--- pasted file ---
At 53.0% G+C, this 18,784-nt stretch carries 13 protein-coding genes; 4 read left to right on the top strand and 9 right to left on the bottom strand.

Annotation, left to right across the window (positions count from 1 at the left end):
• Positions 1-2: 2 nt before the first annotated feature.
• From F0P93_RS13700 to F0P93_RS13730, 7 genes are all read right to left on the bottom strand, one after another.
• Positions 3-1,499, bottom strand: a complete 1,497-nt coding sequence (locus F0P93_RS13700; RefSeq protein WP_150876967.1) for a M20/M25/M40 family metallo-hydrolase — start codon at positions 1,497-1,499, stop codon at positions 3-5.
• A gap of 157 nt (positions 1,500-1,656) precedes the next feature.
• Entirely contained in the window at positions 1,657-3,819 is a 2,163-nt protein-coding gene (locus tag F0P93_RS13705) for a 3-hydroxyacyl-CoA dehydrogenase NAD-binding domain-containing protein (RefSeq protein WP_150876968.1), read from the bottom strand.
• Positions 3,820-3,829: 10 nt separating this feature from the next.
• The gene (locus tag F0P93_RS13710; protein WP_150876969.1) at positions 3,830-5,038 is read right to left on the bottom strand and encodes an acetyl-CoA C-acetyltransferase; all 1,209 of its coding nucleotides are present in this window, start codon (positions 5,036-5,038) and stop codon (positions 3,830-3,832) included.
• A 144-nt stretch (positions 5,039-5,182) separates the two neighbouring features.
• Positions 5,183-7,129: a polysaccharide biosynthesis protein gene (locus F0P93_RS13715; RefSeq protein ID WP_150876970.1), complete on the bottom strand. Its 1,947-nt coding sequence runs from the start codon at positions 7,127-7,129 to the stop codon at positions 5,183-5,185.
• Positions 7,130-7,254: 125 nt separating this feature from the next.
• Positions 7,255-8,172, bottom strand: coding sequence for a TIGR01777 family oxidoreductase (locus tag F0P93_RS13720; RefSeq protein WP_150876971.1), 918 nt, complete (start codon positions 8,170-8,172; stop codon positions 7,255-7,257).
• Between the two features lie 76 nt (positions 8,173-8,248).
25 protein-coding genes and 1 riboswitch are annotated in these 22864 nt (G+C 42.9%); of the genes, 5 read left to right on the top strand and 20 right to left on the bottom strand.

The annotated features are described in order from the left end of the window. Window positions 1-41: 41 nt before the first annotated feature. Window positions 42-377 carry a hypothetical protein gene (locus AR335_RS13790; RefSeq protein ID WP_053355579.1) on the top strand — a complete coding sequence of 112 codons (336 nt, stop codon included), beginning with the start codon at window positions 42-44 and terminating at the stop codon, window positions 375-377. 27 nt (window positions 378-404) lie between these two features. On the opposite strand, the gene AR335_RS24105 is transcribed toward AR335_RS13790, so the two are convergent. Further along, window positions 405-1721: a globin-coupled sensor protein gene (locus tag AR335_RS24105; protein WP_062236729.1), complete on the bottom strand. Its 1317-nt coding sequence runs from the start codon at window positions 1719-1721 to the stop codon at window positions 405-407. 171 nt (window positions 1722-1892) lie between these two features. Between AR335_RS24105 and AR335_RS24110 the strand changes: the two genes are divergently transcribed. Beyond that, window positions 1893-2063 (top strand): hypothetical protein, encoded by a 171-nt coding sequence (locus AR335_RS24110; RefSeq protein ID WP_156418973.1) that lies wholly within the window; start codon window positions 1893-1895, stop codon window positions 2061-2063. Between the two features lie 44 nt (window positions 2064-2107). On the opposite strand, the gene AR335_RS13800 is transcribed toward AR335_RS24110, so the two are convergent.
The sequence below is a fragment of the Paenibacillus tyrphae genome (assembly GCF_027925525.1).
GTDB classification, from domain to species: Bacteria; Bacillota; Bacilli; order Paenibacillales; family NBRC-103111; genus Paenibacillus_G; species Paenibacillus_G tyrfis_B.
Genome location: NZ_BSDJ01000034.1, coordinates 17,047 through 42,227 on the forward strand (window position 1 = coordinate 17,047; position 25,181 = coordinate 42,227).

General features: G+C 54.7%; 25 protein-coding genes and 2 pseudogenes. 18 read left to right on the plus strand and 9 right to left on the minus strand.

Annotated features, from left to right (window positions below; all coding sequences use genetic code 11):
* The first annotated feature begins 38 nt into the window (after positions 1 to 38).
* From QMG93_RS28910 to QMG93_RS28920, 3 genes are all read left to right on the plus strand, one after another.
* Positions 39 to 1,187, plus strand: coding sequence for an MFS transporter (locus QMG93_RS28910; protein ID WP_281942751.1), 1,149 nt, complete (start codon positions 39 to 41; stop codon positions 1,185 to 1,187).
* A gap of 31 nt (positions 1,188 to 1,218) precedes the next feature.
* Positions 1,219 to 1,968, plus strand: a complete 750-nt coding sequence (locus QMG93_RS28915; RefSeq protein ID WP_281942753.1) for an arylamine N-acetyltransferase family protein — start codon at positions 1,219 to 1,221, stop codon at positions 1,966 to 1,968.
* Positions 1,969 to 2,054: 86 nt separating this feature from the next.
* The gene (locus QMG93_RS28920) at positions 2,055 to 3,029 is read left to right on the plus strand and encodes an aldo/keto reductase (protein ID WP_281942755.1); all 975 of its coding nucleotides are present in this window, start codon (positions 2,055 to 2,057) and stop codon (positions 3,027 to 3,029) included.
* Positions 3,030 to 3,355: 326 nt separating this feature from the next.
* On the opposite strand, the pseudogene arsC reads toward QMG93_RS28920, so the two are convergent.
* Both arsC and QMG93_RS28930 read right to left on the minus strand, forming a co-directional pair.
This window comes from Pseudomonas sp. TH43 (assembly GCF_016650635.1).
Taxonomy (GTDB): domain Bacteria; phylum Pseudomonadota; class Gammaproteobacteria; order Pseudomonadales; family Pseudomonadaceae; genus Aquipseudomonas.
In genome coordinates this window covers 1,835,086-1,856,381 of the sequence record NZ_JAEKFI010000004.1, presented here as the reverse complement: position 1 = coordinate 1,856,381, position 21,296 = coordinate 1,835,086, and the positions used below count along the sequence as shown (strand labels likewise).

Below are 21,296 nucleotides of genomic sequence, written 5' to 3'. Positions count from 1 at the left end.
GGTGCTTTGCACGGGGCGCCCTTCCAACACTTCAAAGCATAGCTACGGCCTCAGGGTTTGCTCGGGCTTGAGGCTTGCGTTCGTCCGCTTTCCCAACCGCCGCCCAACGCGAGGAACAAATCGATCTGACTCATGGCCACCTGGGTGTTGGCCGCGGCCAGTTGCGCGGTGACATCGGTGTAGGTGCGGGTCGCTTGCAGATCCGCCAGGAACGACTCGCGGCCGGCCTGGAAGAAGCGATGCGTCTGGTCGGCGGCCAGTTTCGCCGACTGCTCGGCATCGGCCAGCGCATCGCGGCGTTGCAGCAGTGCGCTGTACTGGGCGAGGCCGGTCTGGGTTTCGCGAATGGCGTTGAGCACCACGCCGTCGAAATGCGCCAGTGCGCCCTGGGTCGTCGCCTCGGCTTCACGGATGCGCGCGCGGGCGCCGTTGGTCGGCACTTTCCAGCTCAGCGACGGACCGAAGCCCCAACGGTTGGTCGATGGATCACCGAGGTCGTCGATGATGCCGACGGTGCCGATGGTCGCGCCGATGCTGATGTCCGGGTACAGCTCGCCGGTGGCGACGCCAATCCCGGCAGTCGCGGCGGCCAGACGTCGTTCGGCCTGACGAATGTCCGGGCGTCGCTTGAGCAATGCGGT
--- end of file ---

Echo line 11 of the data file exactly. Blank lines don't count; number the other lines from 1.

• Positions 5,183-7,129: a polysaccharide biosynthesis protein gene (locus F0P93_RS13715; RefSeq protein ID WP_150876970.1), complete on the bottom strand. Its 1,947-nt coding sequence runs from the start codon at positions 7,127-7,129 to the stop codon at positions 5,183-5,185.